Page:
It’s officially big bass season in Texas.


With that idea in mind, how do you go about catching a big February bass?


For that, I turn to my friend Steve Hollensed, a former bass tournament angler turned full-time fly fishing guide on Lake Texoma (Flywater Angling Adventures, www.flywaterangling.com, 903-546-6237).


Back in his conventional tackle days, Hollensed burned up plenty of gasoline chasing big bass, particularly in February and March.


Before making any of those cross-state journeys, however, he would watch the Weather Channel intently to find a tranquil, sunny period of several days that was destined to warm up the bass water he was targeting.


Upon arriving, Hollensed would then put on his thinking cap.


“I’d suggest putting your brain in fast forward a bit and thinking about where the fish will be spawning (in March),” he said. “From there, I’d back up a bit and figure out where the migration corridors are that lead those fish into those shallow water spots.


“Short of them actually moving up shallow to try and spawn during unusually warm February weather, they are going to tend to be in those migrational corridors.”


Hollensed — once a high school science teacher and a West Texas oil geologist — likes to compare the yearly travels of bass to a pipeline.


On one end, is deeper water where bass will spend much of their year. On the other end, fish will spawn on shallow water flats in the spring. And in between, there will be a pipeline, or migratory route, that bass will use to move back and forth through the water during their annual journeys.


“In February, they are just waiting somewhere along that pipeline to move up from deep water to shallow water when the warmer spring weather arrives to help spur on the spawn,” said Hollensed, who notes that he and many other anglers believe that bass are generally homebodies that stay in a particular portion of a lake year round.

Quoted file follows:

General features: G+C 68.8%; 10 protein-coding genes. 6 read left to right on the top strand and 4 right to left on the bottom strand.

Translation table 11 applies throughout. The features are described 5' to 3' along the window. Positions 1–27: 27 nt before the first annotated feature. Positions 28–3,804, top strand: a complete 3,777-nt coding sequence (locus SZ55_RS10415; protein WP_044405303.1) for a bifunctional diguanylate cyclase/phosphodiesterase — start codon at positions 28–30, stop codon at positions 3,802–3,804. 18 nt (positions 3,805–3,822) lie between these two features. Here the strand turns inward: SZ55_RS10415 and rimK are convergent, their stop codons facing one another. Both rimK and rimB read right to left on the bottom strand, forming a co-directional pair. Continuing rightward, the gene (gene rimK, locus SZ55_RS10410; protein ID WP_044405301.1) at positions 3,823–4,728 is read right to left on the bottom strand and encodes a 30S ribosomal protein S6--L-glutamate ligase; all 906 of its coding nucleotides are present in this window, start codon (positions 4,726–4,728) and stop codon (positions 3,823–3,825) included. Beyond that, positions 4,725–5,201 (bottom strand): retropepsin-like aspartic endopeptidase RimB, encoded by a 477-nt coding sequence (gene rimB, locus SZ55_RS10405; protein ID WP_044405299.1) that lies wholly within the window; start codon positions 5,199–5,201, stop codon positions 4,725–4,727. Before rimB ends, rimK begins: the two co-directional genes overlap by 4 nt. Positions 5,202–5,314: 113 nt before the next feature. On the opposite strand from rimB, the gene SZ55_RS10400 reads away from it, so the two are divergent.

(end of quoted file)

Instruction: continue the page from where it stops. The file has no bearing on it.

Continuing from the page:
When trying to find active fish on a February trip, Hollensed looks to the upper end of a reservoir where water depths are generally shallower thanks to a delta-like settling of sediment as a lake receives inflow.


“As a general rule, the spawn progresses from the upper end to the lower end in most lakes,” he said.


He also keys in on quicker-to-warm up north banks, stained water that holds heat longer, areas of rock or rip-rap that will soak up the sun’s solar radiation, and south facing banks that are the recipient of plenty of oxygenated water generated by southerly winds.


Why? Because where there is February warmth in the water, there will likely be February bass nearby.


What kind of baits should a February angler throw at the month’s biggest sweetheart bass? That depends on the mood of the fish to a great degree.


“Let the fish tell you what they want,” said Hollensed. “I don’t think the location for bass will change a lot during the transitional period in February, at least not very fast. But the mood of the fish can change pretty quick, so you can be fishing two or three different techniques over the same fish, at the same spot, in two or three days time.”


If weather and water temps lean toward spring, Hollensed favors a faster moving bait like a spinnerbait or a crankbait, although he admits that a Carolina-rigged soft plastic or a Texas-rigged lizard can work too.


If conditions are more winter like, however, Hollensed suggests slowing down and using something like a jig-and-pig, a crankbait or a suspending jerkbait.


Figure all of this out just right and you may soon remember the month of February for something more than heart shaped boxes of chocolate and groundhogs struggling with the idea of seeing their shadow.


Because a memorable February lunker largemouth bass just might make the season of Cupid your favorite month of the year to go fishing in the big bass rich state of Texas.